It’s a Dog Day in Omaha, where Mississippi State plays Washington in a College World Series opener. Meanwhile, some former Dogs enjoyed a day of their own on Friday in the big leagues. Atlanta Braves TV broadcasters, Jeff Francoeur in particular, were effusively impressed with the arm of Hunter Renfroe, the ex-State star who made a couple of cannon-shot throws from deep right field to third base for San Diego. More impressive was the two-strike, two-out, two-run single Renfroe stroked in the seventh inning, putting the Padres up a run in a game they would go on to win 9-3. Renfroe has been in the throes of a skid and was batting just .229 at the time. He got another hit in the ninth and finished with a .245 average. At Yankee Stadium, Bulldogs alum Jonathan Holder pitched a scoreless sixth inning for his third hold of the year as New York beat Tampa Bay 5-0. Holder trimmed his ERA to 2.28. At Seattle’s Safeco Field, former State standout Mitch Moreland drove in a run and scored in Boston’s six-run third inning against Mariners ace James Paxton, but the Red Sox squandered a lead and lost 7-6. P.S. Southern Miss product Brian Dozier hit his 10th homer — off Cleveland’s Corey Kluber — to help Minnesota beat the Indians 6-3. It was Dozier’s 161st career bomb, moving him into sixth place alone on the all-time list of Mississippi natives. … Ole Miss alum Zack Cozart (shoulder) was placed on the 10-day disabled list by the Los Angeles Angels.
Ole Miss players will be plentiful in the venerable Cape Cod League, which starts its 133rd season today. Greer Holston, Cooper Johnson and Grae Kessinger are on the roster of the Bourne Braves. Thomas Dillard is with Cotuit, Will Ethridge with Falmouth and Jordan Fowler and Houston Roth with Hyannis. Mississippi State’s Jordan Anderson is listed on the Falmouth roster, though Bulldogs players will be a little delayed in reaching their summer assignments. They have more pressing business, of course: the College World Series. … Southern Miss has four players, including outfielder Fred Franklin, with the Acadiana team in the Texas Collegiate League. … Ole Miss’ Parker Caracci and USM’s Matt Wallner are on the roster for Team USA’s college national squad. Caracci, drafted this month as an eligible sophomore by Toronto, had 10 saves and a 2.31 ERA for the Rebels in 2018. Wallner, a rising junior who batted .351 with 16 homers last season, has been projected to go ninth overall in the 2019 draft by an mlb.com writer. … The New Albany-based Cotton States League is up and running in its 10th season. The HillCountry Generals, featuring a bevy of Blue Mountain College players, are off to a 4-1 start. Ty Wooten, an Arkansas-Little Rock player, is hitting .467 for the Generals. In addition to BMC alums, players from Belhaven, Ole Miss, Mississippi Valley State, MUW and several state jucos are in the league. … Hinds Community College coach Sam Temple will be on the staff of the NJCAA National Team in the National Baseball Congress World Series in Wichita in late July. The all-star squad has yet to be announced. … Mississippi Gulf Coast CC’s Brandon Parker and Meridian CC’s Trace Jordan were named to the NJCAA Division II All-America first team and Pearl River’s Simon Landry to the second team. P.S. If anyone is wondering, former State star Rafael Palmeiro is batting .212 in 10 games for Cleburne in the independent American Association. The 53-year-old ex-big leaguer hasn’t homered since his one bomb on May 21 (see previous post).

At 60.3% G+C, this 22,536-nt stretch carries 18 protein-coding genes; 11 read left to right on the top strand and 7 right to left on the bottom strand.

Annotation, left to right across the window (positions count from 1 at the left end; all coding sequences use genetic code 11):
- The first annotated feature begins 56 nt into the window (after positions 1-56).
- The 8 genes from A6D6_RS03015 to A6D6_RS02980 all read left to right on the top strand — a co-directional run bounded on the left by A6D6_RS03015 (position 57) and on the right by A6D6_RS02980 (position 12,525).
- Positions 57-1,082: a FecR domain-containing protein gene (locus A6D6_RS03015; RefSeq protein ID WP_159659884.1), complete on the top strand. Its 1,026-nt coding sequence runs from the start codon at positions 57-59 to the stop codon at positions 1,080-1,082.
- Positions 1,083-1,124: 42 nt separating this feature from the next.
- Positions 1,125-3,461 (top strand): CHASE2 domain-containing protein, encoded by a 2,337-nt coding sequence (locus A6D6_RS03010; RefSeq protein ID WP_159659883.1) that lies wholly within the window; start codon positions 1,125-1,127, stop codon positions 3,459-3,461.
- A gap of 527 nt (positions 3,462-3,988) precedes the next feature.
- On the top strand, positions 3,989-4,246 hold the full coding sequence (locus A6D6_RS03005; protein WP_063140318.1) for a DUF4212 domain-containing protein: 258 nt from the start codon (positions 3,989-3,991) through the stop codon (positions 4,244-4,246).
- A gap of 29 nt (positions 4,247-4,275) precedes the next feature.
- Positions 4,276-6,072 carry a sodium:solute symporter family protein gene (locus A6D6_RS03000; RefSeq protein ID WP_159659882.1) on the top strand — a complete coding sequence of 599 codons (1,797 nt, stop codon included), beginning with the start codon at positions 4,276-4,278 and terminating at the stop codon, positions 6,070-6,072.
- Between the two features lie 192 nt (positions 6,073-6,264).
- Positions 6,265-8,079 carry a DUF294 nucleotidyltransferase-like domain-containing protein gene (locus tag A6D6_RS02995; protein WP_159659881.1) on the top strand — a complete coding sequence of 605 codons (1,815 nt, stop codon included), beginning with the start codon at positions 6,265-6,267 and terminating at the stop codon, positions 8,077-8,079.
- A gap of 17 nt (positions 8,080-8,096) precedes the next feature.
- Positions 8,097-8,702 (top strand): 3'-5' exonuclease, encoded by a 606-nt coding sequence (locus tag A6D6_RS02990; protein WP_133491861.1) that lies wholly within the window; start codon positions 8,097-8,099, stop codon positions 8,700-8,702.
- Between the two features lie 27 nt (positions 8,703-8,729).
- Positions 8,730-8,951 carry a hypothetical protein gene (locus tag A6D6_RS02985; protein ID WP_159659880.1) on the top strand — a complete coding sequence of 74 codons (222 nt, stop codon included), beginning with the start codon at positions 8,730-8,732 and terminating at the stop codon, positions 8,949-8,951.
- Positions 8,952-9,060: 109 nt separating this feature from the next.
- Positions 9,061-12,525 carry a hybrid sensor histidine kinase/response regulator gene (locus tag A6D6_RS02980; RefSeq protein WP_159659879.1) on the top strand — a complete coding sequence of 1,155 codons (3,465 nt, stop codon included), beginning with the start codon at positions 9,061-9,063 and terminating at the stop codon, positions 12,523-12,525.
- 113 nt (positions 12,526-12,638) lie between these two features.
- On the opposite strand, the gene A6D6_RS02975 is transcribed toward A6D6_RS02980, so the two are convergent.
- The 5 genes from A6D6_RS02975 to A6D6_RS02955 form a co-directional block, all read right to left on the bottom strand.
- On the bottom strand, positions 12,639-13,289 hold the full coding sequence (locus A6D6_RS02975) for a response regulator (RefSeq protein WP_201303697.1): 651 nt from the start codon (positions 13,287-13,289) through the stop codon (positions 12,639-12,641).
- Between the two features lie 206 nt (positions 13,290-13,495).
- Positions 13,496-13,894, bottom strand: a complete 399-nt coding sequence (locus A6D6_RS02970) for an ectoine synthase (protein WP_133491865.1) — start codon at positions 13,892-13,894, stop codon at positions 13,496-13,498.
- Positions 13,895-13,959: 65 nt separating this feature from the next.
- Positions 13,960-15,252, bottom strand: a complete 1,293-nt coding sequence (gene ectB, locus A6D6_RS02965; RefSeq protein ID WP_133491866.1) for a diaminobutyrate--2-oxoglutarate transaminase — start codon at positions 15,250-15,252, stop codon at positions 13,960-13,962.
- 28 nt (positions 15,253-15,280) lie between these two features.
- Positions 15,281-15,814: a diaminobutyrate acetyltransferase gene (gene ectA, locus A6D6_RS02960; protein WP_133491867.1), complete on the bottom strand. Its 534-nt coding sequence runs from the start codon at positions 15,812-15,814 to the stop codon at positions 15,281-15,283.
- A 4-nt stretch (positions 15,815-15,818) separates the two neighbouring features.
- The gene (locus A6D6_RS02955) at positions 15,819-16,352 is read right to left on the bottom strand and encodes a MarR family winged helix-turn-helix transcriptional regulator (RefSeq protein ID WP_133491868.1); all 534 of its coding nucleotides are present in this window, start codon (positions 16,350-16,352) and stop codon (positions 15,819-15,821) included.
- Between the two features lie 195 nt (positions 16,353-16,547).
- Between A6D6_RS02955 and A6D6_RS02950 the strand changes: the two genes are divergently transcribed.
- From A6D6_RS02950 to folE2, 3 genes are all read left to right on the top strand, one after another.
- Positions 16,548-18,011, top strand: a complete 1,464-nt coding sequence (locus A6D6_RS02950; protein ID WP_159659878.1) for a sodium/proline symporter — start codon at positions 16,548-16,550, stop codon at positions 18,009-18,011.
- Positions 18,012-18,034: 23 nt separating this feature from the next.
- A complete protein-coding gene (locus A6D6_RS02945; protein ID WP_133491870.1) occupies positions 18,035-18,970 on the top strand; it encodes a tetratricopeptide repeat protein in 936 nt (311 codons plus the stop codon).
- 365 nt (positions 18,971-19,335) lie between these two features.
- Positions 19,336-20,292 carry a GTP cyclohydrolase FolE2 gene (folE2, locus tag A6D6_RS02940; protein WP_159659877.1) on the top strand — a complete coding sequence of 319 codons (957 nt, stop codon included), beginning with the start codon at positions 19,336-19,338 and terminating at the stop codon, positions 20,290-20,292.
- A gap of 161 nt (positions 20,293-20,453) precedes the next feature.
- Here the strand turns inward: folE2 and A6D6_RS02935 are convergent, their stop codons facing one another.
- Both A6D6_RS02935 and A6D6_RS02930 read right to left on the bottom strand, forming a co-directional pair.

Though he is not the main attraction on a star-studded LSU team, Kade Scivicque, a two-time All-Stater at Southwest Mississippi Community College, has been much more than an extra on the big stage in Omaha. LSU’s senior catcher, the team’s leading hitter at .352, is 4-for-8 with two RBIs and a couple of runs in the Tigers’ two games in the College World Series. He drove in a run and scored two in Tuesday’s do-or-die, 5-3 win against Cal State Fullerton. LSU faces TCU in another elimination game tonight. Scivicque, who has six homers and 47 RBIs and is also regarded as a strong defensive catcher, was first-team All-SEC this year, along with fellow Tigers Alex Bregman, Conner Hale, Andrew Stevenson and Alex Lange. Scivicque was a second-team All-America choice by Baseball America and was drafted in the fourth round by the Detroit Tigers. He played for Southwest’s Bears in 2012 and ’13, batting over .300 with nine career homers. … Also on the LSU roster is Hunter Devall, a Centreville Academy product who has a 4.20 ERA in 17 appearances. He allowed three runs in 2/3 of an inning in a 10-3 loss to TCU on Sunday. P.S. Former Harrison Central High star Bobby Bradley, the reigning Midwest League player of the week, is batting .264 with 11 home runs and 35 RBIs in just 40 games at Class A Lake County in the Cleveland system. The lefty-hitting first baseman, only 19, is coming off a 9-for-22, four-homer week and is on pace for 30 bombs. … Mississippi State alum Adam Frazier, who, like Bradley, missed some time with an injury, is hitting .352 with 10 RBIs and 17 runs in 28 games at Double-A Altoona in the Pittsburgh organization. Frazier, a lefty-hitting shortstop, has a .412 average over his last 10 games.